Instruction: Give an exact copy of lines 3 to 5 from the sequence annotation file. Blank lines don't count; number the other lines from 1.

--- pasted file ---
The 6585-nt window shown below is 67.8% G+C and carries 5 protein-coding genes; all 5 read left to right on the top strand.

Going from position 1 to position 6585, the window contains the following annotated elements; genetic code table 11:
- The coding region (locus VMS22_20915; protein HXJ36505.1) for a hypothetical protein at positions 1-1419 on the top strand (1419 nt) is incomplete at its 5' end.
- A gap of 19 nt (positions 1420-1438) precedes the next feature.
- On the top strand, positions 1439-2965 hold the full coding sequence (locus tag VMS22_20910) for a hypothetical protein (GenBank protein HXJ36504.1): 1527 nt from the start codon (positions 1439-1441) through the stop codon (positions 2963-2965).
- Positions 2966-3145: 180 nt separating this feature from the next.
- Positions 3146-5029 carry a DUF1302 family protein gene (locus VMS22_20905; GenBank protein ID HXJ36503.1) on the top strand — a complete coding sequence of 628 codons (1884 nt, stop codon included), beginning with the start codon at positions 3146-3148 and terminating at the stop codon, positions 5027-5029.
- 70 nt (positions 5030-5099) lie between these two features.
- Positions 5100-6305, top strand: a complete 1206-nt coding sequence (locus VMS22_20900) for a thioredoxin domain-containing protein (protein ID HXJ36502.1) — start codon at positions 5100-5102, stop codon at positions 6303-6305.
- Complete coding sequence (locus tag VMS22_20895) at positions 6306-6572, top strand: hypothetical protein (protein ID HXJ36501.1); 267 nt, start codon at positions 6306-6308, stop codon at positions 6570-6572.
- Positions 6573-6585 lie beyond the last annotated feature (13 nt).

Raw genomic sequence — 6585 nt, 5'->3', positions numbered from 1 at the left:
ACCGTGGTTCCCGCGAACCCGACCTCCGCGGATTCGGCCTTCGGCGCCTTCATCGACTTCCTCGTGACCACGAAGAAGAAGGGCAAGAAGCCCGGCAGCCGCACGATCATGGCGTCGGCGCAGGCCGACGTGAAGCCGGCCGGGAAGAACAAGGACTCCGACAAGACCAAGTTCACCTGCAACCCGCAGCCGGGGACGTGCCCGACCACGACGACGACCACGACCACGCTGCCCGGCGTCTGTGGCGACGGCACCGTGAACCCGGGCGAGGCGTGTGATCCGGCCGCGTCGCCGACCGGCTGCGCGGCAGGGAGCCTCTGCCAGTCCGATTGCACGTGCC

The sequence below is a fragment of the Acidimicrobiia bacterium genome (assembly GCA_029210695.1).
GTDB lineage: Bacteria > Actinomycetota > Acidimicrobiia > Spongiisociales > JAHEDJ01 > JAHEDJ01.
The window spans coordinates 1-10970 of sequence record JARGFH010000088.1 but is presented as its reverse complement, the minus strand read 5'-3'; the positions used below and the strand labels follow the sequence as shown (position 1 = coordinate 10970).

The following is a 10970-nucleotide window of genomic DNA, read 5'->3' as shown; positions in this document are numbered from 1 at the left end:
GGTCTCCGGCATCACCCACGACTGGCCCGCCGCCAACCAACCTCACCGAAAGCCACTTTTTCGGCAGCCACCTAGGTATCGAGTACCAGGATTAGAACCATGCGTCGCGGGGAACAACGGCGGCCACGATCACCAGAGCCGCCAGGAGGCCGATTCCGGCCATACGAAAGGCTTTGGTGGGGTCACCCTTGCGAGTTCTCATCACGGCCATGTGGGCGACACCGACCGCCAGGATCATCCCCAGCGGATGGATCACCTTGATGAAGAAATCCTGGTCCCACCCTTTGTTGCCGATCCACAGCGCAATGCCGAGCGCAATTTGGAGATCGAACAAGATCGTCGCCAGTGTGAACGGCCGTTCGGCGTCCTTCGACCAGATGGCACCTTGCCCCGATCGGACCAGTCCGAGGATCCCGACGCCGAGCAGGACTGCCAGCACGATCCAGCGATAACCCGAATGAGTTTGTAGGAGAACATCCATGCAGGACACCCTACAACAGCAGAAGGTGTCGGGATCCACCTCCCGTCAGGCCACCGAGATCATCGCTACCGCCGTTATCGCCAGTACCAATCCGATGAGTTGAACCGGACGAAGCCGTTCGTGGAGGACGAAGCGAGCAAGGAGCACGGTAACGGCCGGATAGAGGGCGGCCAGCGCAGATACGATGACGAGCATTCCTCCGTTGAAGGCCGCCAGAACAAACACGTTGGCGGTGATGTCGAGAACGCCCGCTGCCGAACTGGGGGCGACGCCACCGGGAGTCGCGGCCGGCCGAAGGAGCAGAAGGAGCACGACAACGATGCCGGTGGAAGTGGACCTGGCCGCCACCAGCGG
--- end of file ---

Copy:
- The coding region (locus VMS22_20915; protein HXJ36505.1) for a hypothetical protein at positions 1-1419 on the top strand (1419 nt) is incomplete at its 5' end.
- A gap of 19 nt (positions 1420-1438) precedes the next feature.
- On the top strand, positions 1439-2965 hold the full coding sequence (locus tag VMS22_20910) for a hypothetical protein (GenBank protein HXJ36504.1): 1527 nt from the start codon (positions 1439-1441) through the stop codon (positions 2963-2965).